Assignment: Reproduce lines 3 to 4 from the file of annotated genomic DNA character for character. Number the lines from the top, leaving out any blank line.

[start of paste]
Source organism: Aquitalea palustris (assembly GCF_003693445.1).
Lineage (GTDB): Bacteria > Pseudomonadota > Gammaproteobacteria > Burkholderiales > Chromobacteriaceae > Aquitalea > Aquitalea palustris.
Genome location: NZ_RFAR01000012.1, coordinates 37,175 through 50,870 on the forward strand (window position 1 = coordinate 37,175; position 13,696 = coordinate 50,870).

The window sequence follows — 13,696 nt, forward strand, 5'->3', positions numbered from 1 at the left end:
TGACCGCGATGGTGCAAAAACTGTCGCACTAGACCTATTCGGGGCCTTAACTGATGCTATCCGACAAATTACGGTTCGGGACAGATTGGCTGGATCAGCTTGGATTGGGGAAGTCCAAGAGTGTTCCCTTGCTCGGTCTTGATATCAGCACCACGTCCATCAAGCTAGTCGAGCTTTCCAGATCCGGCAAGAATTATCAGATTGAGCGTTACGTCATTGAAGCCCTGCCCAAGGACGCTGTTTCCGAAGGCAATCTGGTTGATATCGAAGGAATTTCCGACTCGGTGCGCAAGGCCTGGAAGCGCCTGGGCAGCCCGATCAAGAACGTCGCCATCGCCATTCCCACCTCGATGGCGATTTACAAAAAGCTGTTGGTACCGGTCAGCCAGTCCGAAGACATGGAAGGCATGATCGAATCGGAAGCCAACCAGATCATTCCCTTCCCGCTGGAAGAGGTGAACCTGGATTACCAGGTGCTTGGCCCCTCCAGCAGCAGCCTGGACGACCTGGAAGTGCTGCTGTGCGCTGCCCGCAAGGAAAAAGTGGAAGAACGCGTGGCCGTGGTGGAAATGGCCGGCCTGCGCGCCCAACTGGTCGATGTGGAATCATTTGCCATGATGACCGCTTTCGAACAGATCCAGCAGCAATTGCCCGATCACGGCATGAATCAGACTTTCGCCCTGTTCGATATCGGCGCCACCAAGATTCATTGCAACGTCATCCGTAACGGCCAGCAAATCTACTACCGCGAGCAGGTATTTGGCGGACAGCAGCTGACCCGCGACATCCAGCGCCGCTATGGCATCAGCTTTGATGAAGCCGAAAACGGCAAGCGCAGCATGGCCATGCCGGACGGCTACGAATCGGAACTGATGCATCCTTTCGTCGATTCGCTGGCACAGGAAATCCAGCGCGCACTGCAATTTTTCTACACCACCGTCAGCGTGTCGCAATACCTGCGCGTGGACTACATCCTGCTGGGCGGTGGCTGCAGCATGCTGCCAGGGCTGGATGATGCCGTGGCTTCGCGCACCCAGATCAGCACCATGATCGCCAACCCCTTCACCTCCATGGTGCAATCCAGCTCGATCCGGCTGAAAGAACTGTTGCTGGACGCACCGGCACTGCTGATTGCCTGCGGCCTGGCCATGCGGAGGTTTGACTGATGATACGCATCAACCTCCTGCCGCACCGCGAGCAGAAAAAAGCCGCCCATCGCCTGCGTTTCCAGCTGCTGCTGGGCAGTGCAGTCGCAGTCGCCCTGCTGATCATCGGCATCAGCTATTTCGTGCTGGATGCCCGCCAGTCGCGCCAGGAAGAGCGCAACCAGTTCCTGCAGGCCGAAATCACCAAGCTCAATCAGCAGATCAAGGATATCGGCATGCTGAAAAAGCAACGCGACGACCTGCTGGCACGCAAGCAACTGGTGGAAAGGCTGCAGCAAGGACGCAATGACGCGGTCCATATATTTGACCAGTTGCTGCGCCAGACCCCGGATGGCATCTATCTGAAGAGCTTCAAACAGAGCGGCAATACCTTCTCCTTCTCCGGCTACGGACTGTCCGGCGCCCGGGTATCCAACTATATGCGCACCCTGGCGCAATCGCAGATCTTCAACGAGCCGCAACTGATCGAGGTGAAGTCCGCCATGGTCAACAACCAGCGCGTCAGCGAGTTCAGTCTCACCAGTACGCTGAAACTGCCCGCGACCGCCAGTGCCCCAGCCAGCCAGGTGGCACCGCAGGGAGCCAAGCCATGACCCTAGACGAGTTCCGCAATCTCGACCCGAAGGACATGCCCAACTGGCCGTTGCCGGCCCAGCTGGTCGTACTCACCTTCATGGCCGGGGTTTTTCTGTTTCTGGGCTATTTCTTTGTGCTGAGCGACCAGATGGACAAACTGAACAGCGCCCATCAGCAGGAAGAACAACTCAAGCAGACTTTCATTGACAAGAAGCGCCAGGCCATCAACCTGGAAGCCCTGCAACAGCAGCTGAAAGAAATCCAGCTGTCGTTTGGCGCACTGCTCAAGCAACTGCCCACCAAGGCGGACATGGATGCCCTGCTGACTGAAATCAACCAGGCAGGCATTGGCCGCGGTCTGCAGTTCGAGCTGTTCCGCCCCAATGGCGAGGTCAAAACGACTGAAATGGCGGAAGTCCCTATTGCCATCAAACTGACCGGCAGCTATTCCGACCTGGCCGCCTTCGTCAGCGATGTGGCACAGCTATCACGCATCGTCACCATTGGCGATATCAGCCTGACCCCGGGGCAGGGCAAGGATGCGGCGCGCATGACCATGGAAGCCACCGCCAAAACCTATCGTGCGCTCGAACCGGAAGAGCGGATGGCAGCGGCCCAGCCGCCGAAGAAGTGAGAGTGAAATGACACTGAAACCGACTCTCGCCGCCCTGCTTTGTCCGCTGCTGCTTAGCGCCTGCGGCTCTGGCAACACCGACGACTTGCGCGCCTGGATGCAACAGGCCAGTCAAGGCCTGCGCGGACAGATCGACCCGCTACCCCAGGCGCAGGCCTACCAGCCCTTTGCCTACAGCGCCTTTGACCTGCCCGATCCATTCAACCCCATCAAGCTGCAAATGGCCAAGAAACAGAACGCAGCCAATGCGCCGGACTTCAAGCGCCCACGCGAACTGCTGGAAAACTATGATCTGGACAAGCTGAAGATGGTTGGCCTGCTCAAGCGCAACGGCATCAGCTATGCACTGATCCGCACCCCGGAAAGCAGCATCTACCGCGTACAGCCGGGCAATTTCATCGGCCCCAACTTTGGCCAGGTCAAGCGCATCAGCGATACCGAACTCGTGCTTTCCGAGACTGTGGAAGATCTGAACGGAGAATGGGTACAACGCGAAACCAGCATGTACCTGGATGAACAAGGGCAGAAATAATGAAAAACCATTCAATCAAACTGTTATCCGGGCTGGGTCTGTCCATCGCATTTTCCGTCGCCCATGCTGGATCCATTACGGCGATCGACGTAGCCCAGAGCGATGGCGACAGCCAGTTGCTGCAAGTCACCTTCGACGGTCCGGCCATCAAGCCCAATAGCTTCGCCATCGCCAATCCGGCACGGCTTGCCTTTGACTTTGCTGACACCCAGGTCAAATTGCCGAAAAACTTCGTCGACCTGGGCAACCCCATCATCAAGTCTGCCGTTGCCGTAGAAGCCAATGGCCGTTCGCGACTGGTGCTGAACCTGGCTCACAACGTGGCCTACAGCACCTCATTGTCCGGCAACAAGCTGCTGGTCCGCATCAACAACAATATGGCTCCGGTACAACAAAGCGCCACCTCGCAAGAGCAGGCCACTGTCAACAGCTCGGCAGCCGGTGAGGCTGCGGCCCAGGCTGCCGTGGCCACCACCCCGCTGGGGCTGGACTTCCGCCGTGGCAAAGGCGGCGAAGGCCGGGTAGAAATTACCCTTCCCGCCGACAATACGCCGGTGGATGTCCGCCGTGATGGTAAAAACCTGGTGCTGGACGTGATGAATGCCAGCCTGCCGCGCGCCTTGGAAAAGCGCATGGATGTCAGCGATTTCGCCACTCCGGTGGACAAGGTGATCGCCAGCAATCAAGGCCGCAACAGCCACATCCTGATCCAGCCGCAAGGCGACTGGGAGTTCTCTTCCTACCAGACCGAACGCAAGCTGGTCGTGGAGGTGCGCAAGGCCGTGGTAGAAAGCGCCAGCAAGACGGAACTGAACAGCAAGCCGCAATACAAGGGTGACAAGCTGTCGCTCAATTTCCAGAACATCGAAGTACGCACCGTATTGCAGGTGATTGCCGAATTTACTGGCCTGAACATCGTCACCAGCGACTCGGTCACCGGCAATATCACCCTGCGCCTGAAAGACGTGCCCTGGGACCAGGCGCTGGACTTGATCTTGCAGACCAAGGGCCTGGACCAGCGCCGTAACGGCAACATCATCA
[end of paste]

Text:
Genome location: NZ_RFAR01000012.1, coordinates 37,175 through 50,870 on the forward strand (window position 1 = coordinate 37,175; position 13,696 = coordinate 50,870).

The window sequence follows — 13,696 nt, forward strand, 5'->3', positions numbered from 1 at the left end: